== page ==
A MEDAL HARVEST TO SAVOUR
OUR REACTION TO COVID CAN BEAR FRUIT IN TOKYO
IF THE global data experts are right, Australia is on track for its biggest Olympic medal haul in more than a decade.
The Games statisticians predicted a medal increase of more than 50 per cent before COVID-19 came along.
The latest forecasts are that Australia could do even better than initially forecast because we’ve weathered the pandemic better than most countries.
Before COVID, Australia was tipped to win 44 medals, including 12 gold, and finish sixth overall, well ahead of the 29 medals won at Rio in 2016.
The swimmers are forecast to win about a third of Australia’s medals in Tokyo. The rest will be spread across more than a dozen sports.
With proven champions including Mack Horton, Kyle Chalmers, Cate and Bronte Campbell, Emma McKeon and Mitch Larkin and a new wave of stars such as Ariarne Titmus, Kaylee McKeown, Minna Atherton, Matt Wilson and Elijah Winnington, this could be the best Dolphins squad in years, after they set the benchmark by winning 19 medals at the last world championships.
Javelin thrower Kelsey-Lee Barber is the reigning world champion but not the only Aussie in medal contention. A new generation of rising stars is surging up the rankings.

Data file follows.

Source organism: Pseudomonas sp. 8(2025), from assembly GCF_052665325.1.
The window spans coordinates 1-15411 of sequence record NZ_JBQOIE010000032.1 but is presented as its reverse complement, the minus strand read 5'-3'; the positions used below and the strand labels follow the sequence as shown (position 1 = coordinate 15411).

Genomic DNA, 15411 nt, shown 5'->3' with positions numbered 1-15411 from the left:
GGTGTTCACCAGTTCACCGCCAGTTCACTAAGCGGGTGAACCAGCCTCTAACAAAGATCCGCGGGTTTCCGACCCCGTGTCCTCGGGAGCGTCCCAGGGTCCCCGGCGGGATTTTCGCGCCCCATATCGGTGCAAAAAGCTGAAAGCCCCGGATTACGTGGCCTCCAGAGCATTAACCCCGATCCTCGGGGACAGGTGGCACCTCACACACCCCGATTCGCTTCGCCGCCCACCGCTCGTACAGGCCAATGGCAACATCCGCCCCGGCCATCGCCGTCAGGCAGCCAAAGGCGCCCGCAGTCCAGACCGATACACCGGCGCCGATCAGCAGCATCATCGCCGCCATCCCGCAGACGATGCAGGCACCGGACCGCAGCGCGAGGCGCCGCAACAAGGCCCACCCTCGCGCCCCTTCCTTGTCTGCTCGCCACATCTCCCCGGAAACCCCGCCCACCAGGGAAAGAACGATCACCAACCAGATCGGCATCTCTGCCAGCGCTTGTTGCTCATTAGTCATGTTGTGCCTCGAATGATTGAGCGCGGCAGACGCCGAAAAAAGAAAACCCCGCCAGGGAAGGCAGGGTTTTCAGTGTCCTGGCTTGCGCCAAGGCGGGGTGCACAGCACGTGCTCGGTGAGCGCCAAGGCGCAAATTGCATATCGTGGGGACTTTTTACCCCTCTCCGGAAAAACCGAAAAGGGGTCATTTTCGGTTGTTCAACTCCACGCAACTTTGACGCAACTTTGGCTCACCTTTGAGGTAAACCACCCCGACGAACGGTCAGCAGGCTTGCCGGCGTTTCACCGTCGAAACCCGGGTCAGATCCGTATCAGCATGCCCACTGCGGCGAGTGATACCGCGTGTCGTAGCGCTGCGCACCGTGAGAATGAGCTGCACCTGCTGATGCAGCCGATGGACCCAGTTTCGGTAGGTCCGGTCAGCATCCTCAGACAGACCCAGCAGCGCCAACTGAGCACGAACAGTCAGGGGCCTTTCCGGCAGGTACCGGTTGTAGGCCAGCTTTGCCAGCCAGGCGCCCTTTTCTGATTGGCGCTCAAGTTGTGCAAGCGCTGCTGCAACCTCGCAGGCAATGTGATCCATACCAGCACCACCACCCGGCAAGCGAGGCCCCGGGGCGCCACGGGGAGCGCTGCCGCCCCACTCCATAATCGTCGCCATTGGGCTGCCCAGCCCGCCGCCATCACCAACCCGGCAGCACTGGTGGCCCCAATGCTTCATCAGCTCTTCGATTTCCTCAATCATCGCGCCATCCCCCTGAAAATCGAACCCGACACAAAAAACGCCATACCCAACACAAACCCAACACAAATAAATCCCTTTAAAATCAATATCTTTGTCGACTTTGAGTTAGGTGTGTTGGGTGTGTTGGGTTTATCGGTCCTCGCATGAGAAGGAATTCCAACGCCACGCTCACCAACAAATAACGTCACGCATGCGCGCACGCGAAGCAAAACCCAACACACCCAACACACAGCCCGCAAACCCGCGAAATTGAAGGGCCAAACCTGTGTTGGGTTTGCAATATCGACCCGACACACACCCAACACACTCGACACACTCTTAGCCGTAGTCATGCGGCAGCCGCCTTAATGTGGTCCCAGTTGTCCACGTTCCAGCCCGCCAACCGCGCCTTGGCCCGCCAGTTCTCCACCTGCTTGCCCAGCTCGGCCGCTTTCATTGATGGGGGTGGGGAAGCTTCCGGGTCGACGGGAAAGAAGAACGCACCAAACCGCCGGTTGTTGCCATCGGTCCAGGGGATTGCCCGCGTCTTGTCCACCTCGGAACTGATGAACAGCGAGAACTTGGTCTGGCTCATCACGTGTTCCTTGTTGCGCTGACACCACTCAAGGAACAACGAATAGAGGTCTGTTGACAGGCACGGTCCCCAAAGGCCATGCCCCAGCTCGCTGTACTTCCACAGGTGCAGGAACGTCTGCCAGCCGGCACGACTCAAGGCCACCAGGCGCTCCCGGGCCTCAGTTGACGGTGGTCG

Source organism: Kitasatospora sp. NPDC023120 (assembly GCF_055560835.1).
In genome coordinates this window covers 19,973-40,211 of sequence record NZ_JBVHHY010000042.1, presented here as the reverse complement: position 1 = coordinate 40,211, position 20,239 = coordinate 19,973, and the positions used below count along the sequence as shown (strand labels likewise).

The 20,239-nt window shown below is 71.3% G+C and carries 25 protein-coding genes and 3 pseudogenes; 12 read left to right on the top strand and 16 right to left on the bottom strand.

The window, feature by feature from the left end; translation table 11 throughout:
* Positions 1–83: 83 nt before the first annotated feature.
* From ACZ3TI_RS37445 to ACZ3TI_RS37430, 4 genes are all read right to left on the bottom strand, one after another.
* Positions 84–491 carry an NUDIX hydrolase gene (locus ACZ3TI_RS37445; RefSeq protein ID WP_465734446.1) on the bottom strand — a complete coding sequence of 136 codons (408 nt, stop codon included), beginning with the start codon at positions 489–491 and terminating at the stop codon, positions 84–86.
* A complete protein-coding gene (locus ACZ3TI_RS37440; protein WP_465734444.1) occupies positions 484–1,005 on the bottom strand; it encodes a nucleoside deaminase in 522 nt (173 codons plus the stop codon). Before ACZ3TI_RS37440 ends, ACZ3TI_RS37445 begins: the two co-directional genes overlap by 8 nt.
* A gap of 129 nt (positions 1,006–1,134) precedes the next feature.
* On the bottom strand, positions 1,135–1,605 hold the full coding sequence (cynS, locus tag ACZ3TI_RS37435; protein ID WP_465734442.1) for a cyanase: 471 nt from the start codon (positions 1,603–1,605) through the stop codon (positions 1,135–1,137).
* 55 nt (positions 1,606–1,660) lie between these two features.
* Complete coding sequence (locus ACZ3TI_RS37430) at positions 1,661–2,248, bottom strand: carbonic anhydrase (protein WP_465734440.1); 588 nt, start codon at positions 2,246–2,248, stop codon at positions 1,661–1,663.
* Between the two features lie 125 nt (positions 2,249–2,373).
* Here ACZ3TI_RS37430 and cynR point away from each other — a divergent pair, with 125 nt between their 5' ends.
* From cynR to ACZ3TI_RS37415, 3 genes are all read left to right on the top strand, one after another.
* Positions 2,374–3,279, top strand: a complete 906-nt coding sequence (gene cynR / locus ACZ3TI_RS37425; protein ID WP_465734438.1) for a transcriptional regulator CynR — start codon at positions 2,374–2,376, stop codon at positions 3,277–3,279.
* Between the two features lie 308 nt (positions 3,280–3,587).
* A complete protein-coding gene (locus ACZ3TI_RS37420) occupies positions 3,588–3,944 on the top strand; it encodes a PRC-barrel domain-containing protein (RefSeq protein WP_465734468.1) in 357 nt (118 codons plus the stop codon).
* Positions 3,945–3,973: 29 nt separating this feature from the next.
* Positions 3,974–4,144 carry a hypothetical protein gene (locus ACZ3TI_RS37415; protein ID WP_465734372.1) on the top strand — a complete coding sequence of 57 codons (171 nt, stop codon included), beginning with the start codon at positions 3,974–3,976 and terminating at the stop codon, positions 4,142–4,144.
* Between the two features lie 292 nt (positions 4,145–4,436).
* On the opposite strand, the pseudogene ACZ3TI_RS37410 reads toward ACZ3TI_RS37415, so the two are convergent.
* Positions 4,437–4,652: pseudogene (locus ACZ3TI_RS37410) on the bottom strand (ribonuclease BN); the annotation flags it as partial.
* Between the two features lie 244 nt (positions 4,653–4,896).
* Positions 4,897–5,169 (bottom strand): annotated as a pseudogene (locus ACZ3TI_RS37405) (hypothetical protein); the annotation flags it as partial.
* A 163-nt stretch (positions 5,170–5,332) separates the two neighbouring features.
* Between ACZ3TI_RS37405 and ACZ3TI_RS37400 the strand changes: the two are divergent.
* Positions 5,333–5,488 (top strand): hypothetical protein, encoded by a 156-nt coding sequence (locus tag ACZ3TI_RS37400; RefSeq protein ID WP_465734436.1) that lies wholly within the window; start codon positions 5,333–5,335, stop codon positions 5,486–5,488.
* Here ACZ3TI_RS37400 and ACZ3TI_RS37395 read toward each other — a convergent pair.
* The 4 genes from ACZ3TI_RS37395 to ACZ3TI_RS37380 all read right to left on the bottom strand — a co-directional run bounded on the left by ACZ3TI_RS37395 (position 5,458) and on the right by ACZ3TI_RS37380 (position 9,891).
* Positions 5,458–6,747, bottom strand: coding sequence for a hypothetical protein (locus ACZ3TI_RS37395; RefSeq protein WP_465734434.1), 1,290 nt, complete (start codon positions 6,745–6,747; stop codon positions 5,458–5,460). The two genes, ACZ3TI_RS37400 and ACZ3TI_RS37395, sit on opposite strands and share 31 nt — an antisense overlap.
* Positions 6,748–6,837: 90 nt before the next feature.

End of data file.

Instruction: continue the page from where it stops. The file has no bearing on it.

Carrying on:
Australia has strength and depth across all disciplines; road, track, mountain biking and BMX, where Logan Martin and Brandon Loupos have won the last two freestyle world championships.
Another strong sport for Australia, led by multiple world champion and two-time Olympic medallist Jess Fox.
The Opals can challenge the US for gold while the Boomers are out to break their hoodoo.
The Matildas, led by global superstar Sam Kerr, are in the medal hunt.
Australia has won five medals in tennis since it was reintroduced to the Olympics in 1996 and with world No.1 Ash Barty is a strong chance.
One of the new sports at the Olympics and one of Australia’s big hopes. Steph Gilmore, Sally Fitzgibbons, Julian Wilson and Owen Wright have all qualified.
Our champion women’s team is defending the gold medal it won in Rio, while the men are ranked fourth in the world.
Australia’s last Olympic medal in boxing was in 1988 but heavyweight Justis Huni is a medal chance.
Don’t rule out a double medal celebration for the Hockeyroos and Kookaburras.
Multiple Aussie medallists are common at each Games and Tokyo is expected to be no different.
With four men’s crews and four women’s crews qualified for Tokyo, this is shaping as a vintage Games for our rowers.
The addition of mixed events only adds to the prospect of a good haul for our shooters.
The Stingers have won medals at four of the five Olympics at which women’s water polo has been played, including gold in Sydney (2000). The Sharks are chasing a first medal in the men’s event but are among the chances this time.
Taliqua Clancy and Mariafe Artacho del Solar are among the best in the world in the women’s competition. Hopes are high for a podium finish.
Australia won bronze in the men’s team event at Rio in 2016 and are in the hunt again.
Australia has medal hopes in the synchronised and individual springboard events.